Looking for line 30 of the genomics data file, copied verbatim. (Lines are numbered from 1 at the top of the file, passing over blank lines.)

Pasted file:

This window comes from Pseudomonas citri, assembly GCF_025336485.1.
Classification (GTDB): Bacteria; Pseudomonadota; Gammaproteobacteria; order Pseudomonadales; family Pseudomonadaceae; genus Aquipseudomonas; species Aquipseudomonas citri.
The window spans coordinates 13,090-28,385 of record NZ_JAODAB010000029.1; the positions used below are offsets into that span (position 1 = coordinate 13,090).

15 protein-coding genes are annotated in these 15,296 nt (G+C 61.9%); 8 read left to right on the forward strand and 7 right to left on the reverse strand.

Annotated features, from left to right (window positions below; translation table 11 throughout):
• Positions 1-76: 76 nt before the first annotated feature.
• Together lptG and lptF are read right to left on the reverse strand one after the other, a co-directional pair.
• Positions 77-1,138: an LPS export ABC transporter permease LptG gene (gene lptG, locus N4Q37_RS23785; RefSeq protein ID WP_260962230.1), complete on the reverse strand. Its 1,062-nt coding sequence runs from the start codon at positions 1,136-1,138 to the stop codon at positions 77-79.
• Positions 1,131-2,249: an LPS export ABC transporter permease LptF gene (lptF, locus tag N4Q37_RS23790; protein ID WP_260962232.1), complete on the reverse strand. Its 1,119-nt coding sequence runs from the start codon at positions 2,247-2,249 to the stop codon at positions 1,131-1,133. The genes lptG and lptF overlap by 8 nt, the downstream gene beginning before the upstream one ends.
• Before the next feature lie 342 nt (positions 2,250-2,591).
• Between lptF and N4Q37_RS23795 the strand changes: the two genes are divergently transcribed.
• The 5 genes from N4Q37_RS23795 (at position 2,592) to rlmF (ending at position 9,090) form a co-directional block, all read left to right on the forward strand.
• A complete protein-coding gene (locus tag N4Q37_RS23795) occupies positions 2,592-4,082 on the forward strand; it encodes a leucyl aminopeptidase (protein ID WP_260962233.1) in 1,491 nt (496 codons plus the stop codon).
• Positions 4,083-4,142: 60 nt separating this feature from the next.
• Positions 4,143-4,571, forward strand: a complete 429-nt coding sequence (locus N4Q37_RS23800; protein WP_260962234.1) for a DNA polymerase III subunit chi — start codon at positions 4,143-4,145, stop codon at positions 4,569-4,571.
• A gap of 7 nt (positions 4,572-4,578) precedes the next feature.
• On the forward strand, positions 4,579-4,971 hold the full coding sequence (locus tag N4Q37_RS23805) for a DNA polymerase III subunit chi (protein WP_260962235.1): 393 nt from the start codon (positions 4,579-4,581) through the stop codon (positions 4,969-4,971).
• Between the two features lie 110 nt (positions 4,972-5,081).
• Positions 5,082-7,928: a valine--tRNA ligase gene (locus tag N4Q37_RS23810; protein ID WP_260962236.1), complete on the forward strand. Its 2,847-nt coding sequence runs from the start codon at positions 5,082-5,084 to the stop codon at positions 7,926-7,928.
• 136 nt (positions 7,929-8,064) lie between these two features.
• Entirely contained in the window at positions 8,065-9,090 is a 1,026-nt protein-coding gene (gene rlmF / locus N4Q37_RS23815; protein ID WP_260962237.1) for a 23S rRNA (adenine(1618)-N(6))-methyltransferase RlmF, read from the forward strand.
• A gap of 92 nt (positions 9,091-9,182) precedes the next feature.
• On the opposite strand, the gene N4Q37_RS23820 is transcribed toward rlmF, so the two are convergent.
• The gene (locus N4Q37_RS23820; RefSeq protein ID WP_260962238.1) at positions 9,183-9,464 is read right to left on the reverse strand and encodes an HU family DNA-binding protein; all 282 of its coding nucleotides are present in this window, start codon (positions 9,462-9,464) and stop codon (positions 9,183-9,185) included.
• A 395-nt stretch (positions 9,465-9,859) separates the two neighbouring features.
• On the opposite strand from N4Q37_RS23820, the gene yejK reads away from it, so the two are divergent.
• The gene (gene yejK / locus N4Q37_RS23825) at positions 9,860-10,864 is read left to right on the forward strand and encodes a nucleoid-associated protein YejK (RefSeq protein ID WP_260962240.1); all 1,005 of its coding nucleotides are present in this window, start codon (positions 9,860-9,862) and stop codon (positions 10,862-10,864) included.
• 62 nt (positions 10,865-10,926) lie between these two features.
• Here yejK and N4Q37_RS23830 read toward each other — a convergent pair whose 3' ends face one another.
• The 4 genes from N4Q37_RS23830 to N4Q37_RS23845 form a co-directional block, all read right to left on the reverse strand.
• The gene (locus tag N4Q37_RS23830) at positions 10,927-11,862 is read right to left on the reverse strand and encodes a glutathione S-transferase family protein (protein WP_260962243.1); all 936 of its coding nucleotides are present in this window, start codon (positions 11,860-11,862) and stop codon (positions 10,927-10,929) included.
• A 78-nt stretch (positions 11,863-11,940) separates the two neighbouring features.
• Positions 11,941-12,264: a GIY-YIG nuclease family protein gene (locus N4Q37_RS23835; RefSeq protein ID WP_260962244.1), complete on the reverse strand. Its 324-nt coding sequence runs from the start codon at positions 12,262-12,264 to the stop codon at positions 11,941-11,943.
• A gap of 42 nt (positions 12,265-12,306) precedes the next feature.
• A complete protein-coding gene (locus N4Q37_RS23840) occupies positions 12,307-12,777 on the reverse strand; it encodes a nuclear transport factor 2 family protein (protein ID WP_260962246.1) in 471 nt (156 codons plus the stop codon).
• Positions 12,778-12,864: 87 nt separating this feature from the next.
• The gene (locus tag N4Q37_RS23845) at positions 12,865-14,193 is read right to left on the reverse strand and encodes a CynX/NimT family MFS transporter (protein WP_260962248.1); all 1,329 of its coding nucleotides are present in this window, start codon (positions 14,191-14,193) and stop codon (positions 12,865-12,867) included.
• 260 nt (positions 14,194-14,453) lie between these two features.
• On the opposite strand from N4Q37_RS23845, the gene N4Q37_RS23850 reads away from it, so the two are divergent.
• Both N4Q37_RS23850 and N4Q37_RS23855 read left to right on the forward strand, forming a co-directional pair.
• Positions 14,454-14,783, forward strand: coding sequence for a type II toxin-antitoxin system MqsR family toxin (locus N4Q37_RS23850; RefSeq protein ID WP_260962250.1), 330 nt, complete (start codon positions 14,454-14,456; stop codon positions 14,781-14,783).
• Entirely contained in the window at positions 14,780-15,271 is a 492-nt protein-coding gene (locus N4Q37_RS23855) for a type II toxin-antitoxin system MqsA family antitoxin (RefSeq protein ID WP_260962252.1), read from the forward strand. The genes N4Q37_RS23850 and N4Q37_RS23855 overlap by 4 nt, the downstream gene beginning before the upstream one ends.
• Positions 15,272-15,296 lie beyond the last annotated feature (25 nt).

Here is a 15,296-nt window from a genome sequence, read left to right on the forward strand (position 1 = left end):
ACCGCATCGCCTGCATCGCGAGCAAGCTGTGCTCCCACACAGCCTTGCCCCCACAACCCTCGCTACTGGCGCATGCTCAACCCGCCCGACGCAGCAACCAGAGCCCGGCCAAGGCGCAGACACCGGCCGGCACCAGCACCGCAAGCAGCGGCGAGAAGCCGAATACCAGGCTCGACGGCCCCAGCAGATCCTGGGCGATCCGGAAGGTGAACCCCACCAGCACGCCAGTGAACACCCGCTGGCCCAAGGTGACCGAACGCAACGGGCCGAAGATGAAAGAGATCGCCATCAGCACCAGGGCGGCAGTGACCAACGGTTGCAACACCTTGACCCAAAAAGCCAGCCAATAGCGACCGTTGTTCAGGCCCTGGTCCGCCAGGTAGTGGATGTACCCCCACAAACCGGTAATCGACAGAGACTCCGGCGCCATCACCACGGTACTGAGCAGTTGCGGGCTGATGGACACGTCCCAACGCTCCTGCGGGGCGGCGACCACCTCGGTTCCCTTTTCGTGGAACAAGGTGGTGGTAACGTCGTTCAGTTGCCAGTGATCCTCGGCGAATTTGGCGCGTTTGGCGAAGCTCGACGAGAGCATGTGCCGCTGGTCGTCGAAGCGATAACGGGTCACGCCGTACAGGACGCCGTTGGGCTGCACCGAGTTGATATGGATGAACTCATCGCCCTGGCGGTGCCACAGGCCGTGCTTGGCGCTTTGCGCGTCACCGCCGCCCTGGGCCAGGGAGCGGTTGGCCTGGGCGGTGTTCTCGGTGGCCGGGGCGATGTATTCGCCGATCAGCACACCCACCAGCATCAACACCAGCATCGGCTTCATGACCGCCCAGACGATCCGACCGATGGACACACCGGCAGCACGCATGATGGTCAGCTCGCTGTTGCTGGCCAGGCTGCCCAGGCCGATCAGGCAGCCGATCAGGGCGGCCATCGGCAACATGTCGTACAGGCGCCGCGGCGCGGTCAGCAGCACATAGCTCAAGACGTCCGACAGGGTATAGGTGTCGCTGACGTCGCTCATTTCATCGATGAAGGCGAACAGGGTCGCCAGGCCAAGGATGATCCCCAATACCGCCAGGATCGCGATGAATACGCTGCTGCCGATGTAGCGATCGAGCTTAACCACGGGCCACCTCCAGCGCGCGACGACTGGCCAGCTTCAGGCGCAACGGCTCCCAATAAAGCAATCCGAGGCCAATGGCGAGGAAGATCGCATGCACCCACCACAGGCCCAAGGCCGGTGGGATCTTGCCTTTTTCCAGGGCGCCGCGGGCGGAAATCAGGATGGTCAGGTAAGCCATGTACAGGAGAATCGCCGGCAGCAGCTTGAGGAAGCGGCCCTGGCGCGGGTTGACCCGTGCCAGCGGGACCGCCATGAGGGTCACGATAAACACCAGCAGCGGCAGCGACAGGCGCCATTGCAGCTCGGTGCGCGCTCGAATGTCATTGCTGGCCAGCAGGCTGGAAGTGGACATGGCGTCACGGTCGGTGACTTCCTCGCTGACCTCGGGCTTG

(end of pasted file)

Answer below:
• The 4 genes from N4Q37_RS23830 to N4Q37_RS23845 form a co-directional block, all read right to left on the reverse strand.